Computational-model derived visual and auditory saliency helps decode functional neuroimaging data obtained under naturalistic stimulation conditions
The use of naturalistic, ecologically valid, stimuli such as feature films, in neuroimaging studies is becoming one of the most exciting areas of cognitive neuroscience. Indeed, a vast body of knowledge has been acquired about the neural basis of perceptual and cognitive functions in experiments where highly controlled and artificial stimuli have been repetitively presented to experimental subjects and the relevant cerebral responses have been isolated by the means of trial averaging. This knowledge, together with recent advances in neuroimaging and data analysis methods, has laid strong foundation for efforts towards the use of complex real-life like stimuli such as movies.
To date, model-free analysis methods such as inter-subject correlation and independent component analysis have been successfully utilized in disclosing brain activity related to specific events in the movies. Model-based approaches such as general linear model and multiple voxel pattern analyses have been also used where stimulus features contained in the movie clips and subjective experiences of the experimental subjects have been utilized as predictors and teaching data, respectively. However, biologically motivated computational models, built based on quantitative knowledge obtained through studies utilizing simple/artificial stimuli, have not been, to date, utilized to generate predictions about how the brain responds to naturalistic stimulation.
In their recent study, Cecile Bordier et al. (2012) derived visual saliency maps based on combination of local discontinuities in intensity, color, orientation, motion and flicker, and auditory saliency maps based on discontinuities in intensity, frequency contrast, (spectrotemporal) orientation, and temporal contrast. The saliency information was then utilized, together with the stimulus feature time courses, as predictors in analysis of functional magnetic resonance imaging data obtained from healthy volunteers when they watched manipulated (with color, motion, and sound switched on/off) and un-manipulated versions of an episode of TV series “24”.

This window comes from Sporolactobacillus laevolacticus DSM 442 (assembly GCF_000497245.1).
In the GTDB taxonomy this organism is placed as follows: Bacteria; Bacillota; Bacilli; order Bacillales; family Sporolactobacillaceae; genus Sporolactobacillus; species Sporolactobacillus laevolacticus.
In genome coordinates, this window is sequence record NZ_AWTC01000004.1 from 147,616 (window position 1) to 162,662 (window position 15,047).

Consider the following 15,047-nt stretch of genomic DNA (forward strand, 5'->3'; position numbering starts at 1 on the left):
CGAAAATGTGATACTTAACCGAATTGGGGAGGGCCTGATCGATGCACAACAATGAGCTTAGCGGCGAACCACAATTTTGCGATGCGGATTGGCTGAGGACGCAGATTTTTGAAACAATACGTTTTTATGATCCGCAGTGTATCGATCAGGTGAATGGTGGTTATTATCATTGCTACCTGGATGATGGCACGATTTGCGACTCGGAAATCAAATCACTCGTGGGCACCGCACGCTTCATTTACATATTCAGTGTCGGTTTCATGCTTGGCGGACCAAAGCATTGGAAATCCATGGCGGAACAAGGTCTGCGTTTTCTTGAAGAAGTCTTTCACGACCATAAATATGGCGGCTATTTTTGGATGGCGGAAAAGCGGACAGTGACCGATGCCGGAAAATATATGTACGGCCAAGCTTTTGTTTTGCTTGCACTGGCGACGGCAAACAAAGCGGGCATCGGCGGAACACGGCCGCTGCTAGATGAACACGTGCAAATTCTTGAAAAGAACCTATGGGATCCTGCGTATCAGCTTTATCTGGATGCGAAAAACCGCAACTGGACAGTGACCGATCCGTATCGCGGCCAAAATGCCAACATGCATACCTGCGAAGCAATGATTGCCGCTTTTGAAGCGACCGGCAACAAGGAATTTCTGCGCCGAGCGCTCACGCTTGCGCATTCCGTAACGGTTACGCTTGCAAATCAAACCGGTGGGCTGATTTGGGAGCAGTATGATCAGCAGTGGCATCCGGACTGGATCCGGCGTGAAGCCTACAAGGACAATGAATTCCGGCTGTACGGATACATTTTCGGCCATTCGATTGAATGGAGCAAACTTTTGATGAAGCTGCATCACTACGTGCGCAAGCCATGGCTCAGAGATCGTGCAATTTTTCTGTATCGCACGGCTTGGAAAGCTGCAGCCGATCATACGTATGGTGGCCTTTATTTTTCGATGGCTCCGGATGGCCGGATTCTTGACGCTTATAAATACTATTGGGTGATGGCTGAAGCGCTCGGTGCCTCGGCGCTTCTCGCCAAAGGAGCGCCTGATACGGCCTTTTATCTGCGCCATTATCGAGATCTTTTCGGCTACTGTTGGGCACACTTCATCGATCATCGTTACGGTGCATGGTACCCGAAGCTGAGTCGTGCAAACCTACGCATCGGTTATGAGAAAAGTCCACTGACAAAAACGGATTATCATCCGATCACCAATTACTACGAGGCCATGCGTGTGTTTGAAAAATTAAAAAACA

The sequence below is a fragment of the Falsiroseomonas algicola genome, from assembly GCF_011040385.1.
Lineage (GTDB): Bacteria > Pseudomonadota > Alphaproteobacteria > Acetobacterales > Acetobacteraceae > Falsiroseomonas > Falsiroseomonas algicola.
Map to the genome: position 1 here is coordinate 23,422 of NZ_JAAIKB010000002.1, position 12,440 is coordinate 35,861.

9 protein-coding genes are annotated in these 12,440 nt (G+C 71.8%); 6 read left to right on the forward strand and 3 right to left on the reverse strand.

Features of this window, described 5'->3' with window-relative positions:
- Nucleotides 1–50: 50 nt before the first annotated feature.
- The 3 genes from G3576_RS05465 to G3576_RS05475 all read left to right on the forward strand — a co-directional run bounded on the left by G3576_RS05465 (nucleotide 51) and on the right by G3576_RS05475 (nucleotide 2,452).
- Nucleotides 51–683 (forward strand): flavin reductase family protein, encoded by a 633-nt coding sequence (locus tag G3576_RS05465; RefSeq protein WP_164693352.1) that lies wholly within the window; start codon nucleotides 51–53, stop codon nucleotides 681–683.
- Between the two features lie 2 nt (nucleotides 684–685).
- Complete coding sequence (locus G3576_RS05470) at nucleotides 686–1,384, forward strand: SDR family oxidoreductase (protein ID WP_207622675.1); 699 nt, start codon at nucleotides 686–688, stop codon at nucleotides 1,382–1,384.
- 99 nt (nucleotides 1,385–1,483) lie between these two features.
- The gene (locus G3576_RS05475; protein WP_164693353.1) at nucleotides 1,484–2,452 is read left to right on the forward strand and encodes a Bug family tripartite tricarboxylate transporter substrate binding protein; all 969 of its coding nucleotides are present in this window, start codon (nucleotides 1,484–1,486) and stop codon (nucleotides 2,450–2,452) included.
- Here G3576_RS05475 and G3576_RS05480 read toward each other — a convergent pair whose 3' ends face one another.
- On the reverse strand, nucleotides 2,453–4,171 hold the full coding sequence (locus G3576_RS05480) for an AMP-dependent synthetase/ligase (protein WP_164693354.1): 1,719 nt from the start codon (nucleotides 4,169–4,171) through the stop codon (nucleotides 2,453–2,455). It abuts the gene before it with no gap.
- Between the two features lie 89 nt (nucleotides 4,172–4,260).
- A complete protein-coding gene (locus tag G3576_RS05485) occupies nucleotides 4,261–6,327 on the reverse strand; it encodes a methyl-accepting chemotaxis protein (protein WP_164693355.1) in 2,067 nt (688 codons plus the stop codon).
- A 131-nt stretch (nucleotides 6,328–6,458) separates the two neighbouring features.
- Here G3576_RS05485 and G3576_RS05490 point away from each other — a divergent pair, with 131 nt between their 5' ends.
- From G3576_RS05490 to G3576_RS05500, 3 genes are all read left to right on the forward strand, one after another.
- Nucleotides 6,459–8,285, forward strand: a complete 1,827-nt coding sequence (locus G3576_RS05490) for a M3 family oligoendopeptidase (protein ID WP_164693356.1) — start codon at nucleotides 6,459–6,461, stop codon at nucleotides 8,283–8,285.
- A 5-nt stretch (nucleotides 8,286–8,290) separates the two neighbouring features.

It was observed that while visual and auditory stimulus features per se predicted activity in visual and auditory cortical areas, visual saliency predicted hemodynamic responses in extra-striate visual areas and posterior parietal cortex, and auditory saliency predicted activity in the superior temporal cortex. Notably, data-driven independent component analyses, while revealing sensory network components, would not have provided similar knowledge about contributions of sensory features vs. saliency to brain activity patterns.
These results are highly encouraging and pave way for the use of biologically motivated computational models in forming predictors for analysis of data obtained under naturalistic stimulation and task conditions. This approach complements in a significant fashion the previously used predictors (time courses of sensory stimulus features and subjective experiences), and adds to the rapidly growing kit of tools that one can use in neuroimaging studies where real-life like naturalistic stimuli/tasks are used to probe the neural basis of human perceptual and cognitive functions.
Reference: Bordier C, Puja F, Macaluso E. Sensory processing during viewing of cinematographic material: Computational modeling and functional neuroimaging. Neuroimage (2012) e-publication ahead of print. http://dx.doi.org/10.1016/j.neuroimage.2012.11.031